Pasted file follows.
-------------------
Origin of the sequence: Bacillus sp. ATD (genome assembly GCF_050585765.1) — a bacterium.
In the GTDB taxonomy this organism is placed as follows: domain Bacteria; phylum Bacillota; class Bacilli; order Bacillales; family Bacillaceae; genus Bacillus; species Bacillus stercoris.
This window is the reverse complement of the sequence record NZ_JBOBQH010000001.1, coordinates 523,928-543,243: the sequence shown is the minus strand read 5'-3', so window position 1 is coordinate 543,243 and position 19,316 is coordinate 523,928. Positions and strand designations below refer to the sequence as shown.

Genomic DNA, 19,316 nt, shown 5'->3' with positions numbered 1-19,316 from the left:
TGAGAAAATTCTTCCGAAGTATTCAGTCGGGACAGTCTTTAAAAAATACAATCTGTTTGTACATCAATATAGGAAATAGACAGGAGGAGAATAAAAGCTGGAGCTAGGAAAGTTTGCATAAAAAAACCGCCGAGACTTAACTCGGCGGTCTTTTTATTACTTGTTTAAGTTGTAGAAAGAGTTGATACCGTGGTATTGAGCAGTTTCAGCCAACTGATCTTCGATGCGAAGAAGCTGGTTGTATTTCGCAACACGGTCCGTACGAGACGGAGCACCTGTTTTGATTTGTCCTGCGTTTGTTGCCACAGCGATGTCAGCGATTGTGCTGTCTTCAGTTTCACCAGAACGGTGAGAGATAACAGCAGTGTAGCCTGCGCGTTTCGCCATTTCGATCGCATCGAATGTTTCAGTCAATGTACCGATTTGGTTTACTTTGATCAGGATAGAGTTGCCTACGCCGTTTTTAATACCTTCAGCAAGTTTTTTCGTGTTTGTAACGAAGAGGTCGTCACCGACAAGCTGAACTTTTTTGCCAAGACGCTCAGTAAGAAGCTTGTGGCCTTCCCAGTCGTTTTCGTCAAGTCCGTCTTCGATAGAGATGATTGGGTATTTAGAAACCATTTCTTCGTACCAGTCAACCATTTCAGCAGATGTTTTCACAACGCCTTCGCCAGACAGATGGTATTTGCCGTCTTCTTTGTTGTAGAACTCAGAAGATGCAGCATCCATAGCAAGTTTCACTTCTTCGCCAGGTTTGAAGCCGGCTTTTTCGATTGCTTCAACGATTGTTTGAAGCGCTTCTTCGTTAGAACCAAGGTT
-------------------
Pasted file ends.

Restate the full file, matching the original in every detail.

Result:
Origin of the sequence: Bacillus sp. ATD (genome assembly GCF_050585765.1) — a bacterium.
In the GTDB taxonomy this organism is placed as follows: domain Bacteria; phylum Bacillota; class Bacilli; order Bacillales; family Bacillaceae; genus Bacillus; species Bacillus stercoris.
This window is the reverse complement of the sequence record NZ_JBOBQH010000001.1, coordinates 523,928-543,243: the sequence shown is the minus strand read 5'-3', so window position 1 is coordinate 543,243 and position 19,316 is coordinate 523,928. Positions and strand designations below refer to the sequence as shown.

Genomic DNA, 19,316 nt, shown 5'->3' with positions numbered 1-19,316 from the left:
TGAGAAAATTCTTCCGAAGTATTCAGTCGGGACAGTCTTTAAAAAATACAATCTGTTTGTACATCAATATAGGAAATAGACAGGAGGAGAATAAAAGCTGGAGCTAGGAAAGTTTGCATAAAAAAACCGCCGAGACTTAACTCGGCGGTCTTTTTATTACTTGTTTAAGTTGTAGAAAGAGTTGATACCGTGGTATTGAGCAGTTTCAGCCAACTGATCTTCGATGCGAAGAAGCTGGTTGTATTTCGCAACACGGTCCGTACGAGACGGAGCACCTGTTTTGATTTGTCCTGCGTTTGTTGCCACAGCGATGTCAGCGATTGTGCTGTCTTCAGTTTCACCAGAACGGTGAGAGATAACAGCAGTGTAGCCTGCGCGTTTCGCCATTTCGATCGCATCGAATGTTTCAGTCAATGTACCGATTTGGTTTACTTTGATCAGGATAGAGTTGCCTACGCCGTTTTTAATACCTTCAGCAAGTTTTTTCGTGTTTGTAACGAAGAGGTCGTCACCGACAAGCTGAACTTTTTTGCCAAGACGCTCAGTAAGAAGCTTGTGGCCTTCCCAGTCGTTTTCGTCAAGTCCGTCTTCGATAGAGATGATTGGGTATTTAGAAACCATTTCTTCGTACCAGTCAACCATTTCAGCAGATGTTTTCACAACGCCTTCGCCAGACAGATGGTATTTGCCGTCTTCTTTGTTGTAGAACTCAGAAGATGCAGCATCCATAGCAAGTTTCACTTCTTCGCCAGGTTTGAAGCCGGCTTTTTCGATTGCTTCAACGATTGTTTGAAGCGCTTCTTCGTTAGAACCAAGGTT